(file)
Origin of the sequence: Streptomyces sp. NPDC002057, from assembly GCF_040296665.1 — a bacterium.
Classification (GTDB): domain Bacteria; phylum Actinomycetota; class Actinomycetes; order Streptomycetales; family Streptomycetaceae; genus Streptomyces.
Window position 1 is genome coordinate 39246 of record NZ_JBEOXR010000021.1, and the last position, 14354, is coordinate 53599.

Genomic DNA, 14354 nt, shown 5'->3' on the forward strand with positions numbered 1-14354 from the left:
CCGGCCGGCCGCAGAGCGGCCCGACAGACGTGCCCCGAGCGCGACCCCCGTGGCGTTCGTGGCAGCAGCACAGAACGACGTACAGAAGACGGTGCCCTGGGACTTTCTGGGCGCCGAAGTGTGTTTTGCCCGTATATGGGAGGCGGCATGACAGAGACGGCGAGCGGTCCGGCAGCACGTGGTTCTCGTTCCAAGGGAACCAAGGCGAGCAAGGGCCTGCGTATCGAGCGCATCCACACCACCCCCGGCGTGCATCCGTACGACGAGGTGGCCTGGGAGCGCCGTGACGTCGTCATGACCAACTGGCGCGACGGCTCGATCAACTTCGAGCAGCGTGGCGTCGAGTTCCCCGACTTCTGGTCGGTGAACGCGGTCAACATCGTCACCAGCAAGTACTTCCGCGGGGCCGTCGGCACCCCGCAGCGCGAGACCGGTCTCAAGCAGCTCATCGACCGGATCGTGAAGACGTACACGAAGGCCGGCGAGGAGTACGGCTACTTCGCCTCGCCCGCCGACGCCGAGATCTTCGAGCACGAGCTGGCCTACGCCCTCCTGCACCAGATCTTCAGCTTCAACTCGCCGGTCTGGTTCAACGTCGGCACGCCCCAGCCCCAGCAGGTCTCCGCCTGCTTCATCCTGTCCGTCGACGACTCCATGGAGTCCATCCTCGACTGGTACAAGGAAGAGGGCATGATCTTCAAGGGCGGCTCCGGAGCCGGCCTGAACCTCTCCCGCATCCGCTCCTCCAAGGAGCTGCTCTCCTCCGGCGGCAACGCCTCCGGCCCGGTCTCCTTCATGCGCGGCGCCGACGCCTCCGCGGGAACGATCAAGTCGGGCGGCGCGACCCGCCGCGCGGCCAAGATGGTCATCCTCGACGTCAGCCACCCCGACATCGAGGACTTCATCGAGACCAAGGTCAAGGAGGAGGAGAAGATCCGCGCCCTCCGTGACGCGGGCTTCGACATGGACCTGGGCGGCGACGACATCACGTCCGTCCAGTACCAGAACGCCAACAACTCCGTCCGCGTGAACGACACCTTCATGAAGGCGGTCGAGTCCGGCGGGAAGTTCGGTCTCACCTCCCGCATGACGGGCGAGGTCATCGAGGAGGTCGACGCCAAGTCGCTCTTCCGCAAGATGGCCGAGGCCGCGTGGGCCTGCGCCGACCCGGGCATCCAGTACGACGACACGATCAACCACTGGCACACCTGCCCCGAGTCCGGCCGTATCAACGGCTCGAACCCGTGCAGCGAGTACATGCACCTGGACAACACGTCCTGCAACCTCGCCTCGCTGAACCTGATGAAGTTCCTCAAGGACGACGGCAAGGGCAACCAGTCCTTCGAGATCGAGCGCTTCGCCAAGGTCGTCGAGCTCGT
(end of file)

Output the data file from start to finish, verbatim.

Origin of the sequence: Streptomyces sp. NPDC002057, from assembly GCF_040296665.1 — a bacterium.
Classification (GTDB): domain Bacteria; phylum Actinomycetota; class Actinomycetes; order Streptomycetales; family Streptomycetaceae; genus Streptomyces.
Window position 1 is genome coordinate 39246 of record NZ_JBEOXR010000021.1, and the last position, 14354, is coordinate 53599.

Genomic DNA, 14354 nt, shown 5'->3' on the forward strand with positions numbered 1-14354 from the left:
CCGGCCGGCCGCAGAGCGGCCCGACAGACGTGCCCCGAGCGCGACCCCCGTGGCGTTCGTGGCAGCAGCACAGAACGACGTACAGAAGACGGTGCCCTGGGACTTTCTGGGCGCCGAAGTGTGTTTTGCCCGTATATGGGAGGCGGCATGACAGAGACGGCGAGCGGTCCGGCAGCACGTGGTTCTCGTTCCAAGGGAACCAAGGCGAGCAAGGGCCTGCGTATCGAGCGCATCCACACCACCCCCGGCGTGCATCCGTACGACGAGGTGGCCTGGGAGCGCCGTGACGTCGTCATGACCAACTGGCGCGACGGCTCGATCAACTTCGAGCAGCGTGGCGTCGAGTTCCCCGACTTCTGGTCGGTGAACGCGGTCAACATCGTCACCAGCAAGTACTTCCGCGGGGCCGTCGGCACCCCGCAGCGCGAGACCGGTCTCAAGCAGCTCATCGACCGGATCGTGAAGACGTACACGAAGGCCGGCGAGGAGTACGGCTACTTCGCCTCGCCCGCCGACGCCGAGATCTTCGAGCACGAGCTGGCCTACGCCCTCCTGCACCAGATCTTCAGCTTCAACTCGCCGGTCTGGTTCAACGTCGGCACGCCCCAGCCCCAGCAGGTCTCCGCCTGCTTCATCCTGTCCGTCGACGACTCCATGGAGTCCATCCTCGACTGGTACAAGGAAGAGGGCATGATCTTCAAGGGCGGCTCCGGAGCCGGCCTGAACCTCTCCCGCATCCGCTCCTCCAAGGAGCTGCTCTCCTCCGGCGGCAACGCCTCCGGCCCGGTCTCCTTCATGCGCGGCGCCGACGCCTCCGCGGGAACGATCAAGTCGGGCGGCGCGACCCGCCGCGCGGCCAAGATGGTCATCCTCGACGTCAGCCACCCCGACATCGAGGACTTCATCGAGACCAAGGTCAAGGAGGAGGAGAAGATCCGCGCCCTCCGTGACGCGGGCTTCGACATGGACCTGGGCGGCGACGACATCACGTCCGTCCAGTACCAGAACGCCAACAACTCCGTCCGCGTGAACGACACCTTCATGAAGGCGGTCGAGTCCGGCGGGAAGTTCGGTCTCACCTCCCGCATGACGGGCGAGGTCATCGAGGAGGTCGACGCCAAGTCGCTCTTCCGCAAGATGGCCGAGGCCGCGTGGGCCTGCGCCGACCCGGGCATCCAGTACGACGACACGATCAACCACTGGCACACCTGCCCCGAGTCCGGCCGTATCAACGGCTCGAACCCGTGCAGCGAGTACATGCACCTGGACAACACGTCCTGCAACCTCGCCTCGCTGAACCTGATGAAGTTCCTCAAGGACGACGGCAAGGGCAACCAGTCCTTCGAGATCGAGCGCTTCGCCAAGGTCGTCGAGCTCGT